Dinosaur’s 22 feet long skeleton auctioned, sold for Rs 47 crore

Dinosaur's 22 feet long skeleton auctioned, sold for Rs 47 crore

Washington. Finding the skeleton of a dinosaur that ruled the earth millions of years ago is no less than a treasure hunt. The skeleton of a Gorgosaurus, a species of Tyrannosaurus rex, which ruled the earth about 77 million years ago, has been sold at auction for more than $6 million (Rs 47 crore). Auctioneer Sotheby’s said the ancient skeleton was discovered in the US state of Montana in 2018. It was sold at the Natural History Auction on Thursday at a price of $ 6.07 million. Sotheby’s said on its website that it is one of only 20 known Gorgosaurus specimens and the only one that is privately owned.

In fact, most specimens have been found in Canada, which has strict rules prohibiting private sales. The auction house has not revealed the identity of the person who bought the giant skeleton. It is about 10 feet high and 22 feet long. The company said that Gorgosaurus, which means ‘terrible lizard’, lived in the western region of North America about 77 million years ago.

In a social media post earlier this month, the auction house reported that the remains of Gorgosaurus were extremely rare to find south of the Canadian border. That’s why this discovery is extraordinary. It is one of the few specimens found in America. The auction has sparked outrage among scientists, who say the private sale of dinosaur skeletons could harm the ability to study fossils. However, this is not the first time that dinosaur skeletons have been auctioned.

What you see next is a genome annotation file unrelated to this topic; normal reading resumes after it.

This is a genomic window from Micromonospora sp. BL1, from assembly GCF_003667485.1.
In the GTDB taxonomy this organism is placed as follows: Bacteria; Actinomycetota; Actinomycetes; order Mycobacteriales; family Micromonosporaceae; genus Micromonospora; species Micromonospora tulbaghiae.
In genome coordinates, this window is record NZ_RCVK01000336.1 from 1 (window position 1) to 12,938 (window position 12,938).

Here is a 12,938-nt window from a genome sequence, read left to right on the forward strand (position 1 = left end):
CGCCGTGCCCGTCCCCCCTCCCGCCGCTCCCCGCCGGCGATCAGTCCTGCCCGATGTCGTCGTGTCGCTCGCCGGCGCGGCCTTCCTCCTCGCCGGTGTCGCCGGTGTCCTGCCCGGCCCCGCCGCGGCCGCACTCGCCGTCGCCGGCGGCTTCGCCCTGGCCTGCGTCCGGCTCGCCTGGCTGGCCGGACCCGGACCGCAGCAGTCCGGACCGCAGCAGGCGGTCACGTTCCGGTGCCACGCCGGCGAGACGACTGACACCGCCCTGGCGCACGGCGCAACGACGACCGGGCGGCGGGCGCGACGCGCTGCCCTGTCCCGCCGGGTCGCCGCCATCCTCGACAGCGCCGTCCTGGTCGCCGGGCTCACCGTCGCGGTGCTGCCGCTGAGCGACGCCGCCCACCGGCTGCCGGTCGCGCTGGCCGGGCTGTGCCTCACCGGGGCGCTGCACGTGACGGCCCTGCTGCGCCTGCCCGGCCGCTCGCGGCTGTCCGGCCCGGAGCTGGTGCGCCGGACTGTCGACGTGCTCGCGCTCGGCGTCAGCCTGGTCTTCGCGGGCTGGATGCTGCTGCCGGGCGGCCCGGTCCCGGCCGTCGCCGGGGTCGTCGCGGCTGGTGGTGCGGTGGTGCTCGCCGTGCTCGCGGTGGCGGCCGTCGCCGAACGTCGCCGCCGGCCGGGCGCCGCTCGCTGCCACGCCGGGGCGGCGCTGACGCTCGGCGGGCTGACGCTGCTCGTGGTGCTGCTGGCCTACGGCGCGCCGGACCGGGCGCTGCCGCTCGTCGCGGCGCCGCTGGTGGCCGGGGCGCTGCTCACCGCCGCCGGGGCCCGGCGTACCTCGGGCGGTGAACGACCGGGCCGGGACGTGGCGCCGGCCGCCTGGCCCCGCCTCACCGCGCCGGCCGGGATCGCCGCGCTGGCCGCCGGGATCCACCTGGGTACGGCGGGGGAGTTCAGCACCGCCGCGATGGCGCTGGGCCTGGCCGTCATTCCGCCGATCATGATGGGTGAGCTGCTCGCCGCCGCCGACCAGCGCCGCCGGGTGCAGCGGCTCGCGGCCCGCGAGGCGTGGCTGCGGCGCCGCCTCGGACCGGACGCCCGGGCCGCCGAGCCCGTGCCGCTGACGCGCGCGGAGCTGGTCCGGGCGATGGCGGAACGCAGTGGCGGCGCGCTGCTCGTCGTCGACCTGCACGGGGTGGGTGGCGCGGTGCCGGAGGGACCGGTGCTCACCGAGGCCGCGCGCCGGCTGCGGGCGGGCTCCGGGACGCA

Triceratops fossil sold for Rs 52 crore
A few years ago, the world’s largest Triceratops fossil ever was discovered. This giant skeleton, 66 million years old, was named ‘Big John’. In an auction, this fossil was sold for 6.6 million euros i.e. about 52 crore rupees. The skeleton was first discovered by geologist Walter W. Stein Bill in South Dakota in 2014. The dinosaurs are believed to have lived in Laramidia, a vast, ancient continent that stretched between what is today Alaska and Mexico. (agency input)

Tags: Dinosaurs

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